The above has always been subjected to the caveat that Art. 2 should not be interpreted in such a way as to impose an excessive burden on the authorities, taking into account the unpredictability of human nature and those priorities dictated by commercial viability (Ciechonska v Poland, no.19776/04, [64] , 14 June 2011).

ECHR Judgment

It is clear throughout the judgment that the Court was keen to avoid extending the applicability of Art. 2 to such an extent that it would become overly onerous on States and their emanations.

Nonetheless, the starting point for the Court’s deliberation was that it is reasonable to expect States to have effective mechanisms for the inspection of construction sites for which they issue permits, having regard to the potential dangers which may emanate from such a site. The Court went on to conclude that whilst a legislative and regulatory framework, designed to implement construction site safety measures, was in place, the same had failed to effectively avert the risks to life emanating from the site “on account of the absence of an adequate and unequivocal supervisory mechanism that functioned effectively in practice to ensure compliance with the relevant safety measures”. As such, the State was found to have failed to fulfil its obligations under Article 2 of the Convention.

Commentary / Practical Implications

This case represents the most recent development in a series of authorities culminating in an enhanced form of State responsibility whereby it is no longer sufficient to introduce regulatory and legislative provisions alone to safeguard the lives of those within jurisdiction. The State, it seems, must now go one step further and ensure regulations are accompanied by robust, comprehensive and effective methods of inspection, detection and enforcement.

This “enhanced” form responsibility is not confined to construction cases. It is apparent from previous authorities that the obligation is likely to arise in every field regulated by the State and its emanations. By way of illustration, Cieschonska v Poland, above, involved a tree falling on (and killing) the Applicant’s husband. Owing to a particularly poor police investigation, the ECHR concluded that the Applicant, who was taken as being denied effective recourse through criminal and civil proceedings, had been failed by the Polish legal system which had not provided “an adequate and timely response consonant with Poland’s obligations under Article 2 of the Convention” [78]. The Applicant was therefore awarded damages, payable by the State, irrespective of the fact that the death may have been caused by the negligence of a private individual.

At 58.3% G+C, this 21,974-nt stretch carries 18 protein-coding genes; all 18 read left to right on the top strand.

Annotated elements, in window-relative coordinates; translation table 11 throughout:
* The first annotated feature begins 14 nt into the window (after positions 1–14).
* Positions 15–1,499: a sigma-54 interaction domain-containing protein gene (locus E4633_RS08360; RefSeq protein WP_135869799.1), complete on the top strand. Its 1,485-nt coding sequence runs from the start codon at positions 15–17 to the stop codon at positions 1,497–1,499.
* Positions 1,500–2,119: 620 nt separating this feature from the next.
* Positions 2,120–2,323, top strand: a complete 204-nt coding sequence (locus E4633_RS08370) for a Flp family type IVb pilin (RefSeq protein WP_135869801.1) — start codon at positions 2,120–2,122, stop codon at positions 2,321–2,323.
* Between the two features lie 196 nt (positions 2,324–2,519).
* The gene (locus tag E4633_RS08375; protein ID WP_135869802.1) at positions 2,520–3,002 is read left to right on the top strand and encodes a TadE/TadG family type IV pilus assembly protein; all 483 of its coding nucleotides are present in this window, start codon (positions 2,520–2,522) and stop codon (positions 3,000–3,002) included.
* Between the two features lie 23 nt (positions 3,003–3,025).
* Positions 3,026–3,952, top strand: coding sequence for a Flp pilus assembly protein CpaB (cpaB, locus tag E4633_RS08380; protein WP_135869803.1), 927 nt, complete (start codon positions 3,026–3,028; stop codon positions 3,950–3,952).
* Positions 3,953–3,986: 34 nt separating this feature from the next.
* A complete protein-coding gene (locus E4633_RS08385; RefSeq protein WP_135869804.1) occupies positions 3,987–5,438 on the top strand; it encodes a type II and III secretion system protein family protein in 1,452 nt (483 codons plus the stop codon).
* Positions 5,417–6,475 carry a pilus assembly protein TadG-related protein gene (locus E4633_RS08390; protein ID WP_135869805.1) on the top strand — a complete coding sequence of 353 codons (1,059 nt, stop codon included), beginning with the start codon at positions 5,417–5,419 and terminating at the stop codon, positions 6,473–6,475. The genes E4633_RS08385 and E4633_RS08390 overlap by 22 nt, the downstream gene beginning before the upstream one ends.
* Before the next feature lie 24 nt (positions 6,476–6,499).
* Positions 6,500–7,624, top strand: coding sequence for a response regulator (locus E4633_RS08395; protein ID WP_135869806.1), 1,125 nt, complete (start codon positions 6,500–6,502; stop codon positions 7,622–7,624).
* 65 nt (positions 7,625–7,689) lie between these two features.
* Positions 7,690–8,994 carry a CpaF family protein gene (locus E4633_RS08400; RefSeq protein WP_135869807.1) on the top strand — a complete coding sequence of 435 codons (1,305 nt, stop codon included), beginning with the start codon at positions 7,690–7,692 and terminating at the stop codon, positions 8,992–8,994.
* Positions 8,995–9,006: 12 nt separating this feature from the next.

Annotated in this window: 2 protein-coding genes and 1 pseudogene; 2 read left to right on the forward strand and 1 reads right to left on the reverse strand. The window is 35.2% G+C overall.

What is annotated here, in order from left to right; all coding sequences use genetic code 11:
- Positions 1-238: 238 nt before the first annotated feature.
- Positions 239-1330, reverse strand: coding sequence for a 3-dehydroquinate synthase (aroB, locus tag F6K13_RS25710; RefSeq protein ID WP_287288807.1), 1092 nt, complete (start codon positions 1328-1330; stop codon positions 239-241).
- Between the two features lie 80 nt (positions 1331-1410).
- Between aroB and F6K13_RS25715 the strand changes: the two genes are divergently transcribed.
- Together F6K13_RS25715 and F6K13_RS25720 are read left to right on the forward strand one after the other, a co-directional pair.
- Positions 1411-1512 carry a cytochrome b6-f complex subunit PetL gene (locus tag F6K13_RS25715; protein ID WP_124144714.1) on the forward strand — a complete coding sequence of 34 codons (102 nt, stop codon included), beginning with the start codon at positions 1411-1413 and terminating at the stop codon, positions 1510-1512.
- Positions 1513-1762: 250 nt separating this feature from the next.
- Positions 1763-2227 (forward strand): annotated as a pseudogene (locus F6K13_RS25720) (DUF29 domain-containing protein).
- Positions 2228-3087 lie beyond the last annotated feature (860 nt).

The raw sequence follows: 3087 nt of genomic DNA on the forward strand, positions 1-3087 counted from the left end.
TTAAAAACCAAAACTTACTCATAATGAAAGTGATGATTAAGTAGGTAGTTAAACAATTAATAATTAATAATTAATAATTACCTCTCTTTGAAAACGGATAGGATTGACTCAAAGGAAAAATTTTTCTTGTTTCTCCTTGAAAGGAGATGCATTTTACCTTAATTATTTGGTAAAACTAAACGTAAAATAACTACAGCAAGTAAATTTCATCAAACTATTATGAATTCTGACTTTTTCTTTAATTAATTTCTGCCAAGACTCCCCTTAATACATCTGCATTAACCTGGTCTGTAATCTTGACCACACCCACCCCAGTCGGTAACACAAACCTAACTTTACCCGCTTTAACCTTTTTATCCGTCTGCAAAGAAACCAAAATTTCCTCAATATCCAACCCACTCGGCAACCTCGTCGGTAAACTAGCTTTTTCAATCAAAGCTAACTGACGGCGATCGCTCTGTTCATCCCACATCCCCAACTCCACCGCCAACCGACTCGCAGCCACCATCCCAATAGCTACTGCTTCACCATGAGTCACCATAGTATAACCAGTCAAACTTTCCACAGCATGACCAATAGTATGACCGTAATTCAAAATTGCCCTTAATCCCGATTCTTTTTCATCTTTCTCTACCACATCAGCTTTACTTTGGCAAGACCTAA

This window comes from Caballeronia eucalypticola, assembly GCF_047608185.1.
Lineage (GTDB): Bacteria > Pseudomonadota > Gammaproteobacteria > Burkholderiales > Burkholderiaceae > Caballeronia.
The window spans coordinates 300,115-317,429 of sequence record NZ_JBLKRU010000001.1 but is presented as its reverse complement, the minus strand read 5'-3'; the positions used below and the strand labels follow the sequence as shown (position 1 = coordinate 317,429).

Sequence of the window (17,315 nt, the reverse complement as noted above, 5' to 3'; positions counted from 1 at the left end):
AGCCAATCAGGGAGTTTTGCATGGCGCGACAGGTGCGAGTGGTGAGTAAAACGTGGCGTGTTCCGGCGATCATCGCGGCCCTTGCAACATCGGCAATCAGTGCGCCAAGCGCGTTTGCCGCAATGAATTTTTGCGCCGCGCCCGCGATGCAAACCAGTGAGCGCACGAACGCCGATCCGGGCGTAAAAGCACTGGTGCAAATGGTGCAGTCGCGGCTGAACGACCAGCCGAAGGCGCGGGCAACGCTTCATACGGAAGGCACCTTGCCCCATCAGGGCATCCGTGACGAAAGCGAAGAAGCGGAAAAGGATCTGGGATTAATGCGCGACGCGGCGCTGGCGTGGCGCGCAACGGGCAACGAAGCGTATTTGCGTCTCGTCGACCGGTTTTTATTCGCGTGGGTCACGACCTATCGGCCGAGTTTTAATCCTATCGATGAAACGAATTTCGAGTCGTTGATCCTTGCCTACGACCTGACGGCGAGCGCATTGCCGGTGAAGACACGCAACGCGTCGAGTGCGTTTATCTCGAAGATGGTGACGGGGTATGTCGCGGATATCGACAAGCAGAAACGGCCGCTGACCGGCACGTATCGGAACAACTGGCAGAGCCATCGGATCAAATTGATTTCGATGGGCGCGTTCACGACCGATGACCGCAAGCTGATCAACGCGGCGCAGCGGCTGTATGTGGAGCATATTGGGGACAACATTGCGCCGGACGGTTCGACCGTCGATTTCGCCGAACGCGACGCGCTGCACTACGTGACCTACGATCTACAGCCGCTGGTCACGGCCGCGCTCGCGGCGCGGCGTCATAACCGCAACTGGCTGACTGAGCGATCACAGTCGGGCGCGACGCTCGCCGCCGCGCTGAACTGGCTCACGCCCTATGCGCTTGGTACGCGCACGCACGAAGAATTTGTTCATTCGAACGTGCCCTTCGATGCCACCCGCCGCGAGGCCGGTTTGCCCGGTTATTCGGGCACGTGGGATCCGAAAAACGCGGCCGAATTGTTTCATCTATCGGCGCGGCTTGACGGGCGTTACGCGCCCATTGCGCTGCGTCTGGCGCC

The decision in Cevrioglu serves to provide claimants in fatal claims with a possible alternative when a private proposed defendant is either insolvent or uninsured. State emanations, such as the Highway Authority for example, could find themselves the subject of an Article 2 claim. Furthermore, by virtue of the ECHR’s wider jurisdiction, redress can be sought by those who, under domestic law, would be left without a remedy. This group of potential victims includes (but is not necessarily limited to): parents of adult children, partners who are not either civil partners or spouses, and siblings.

Adam Gould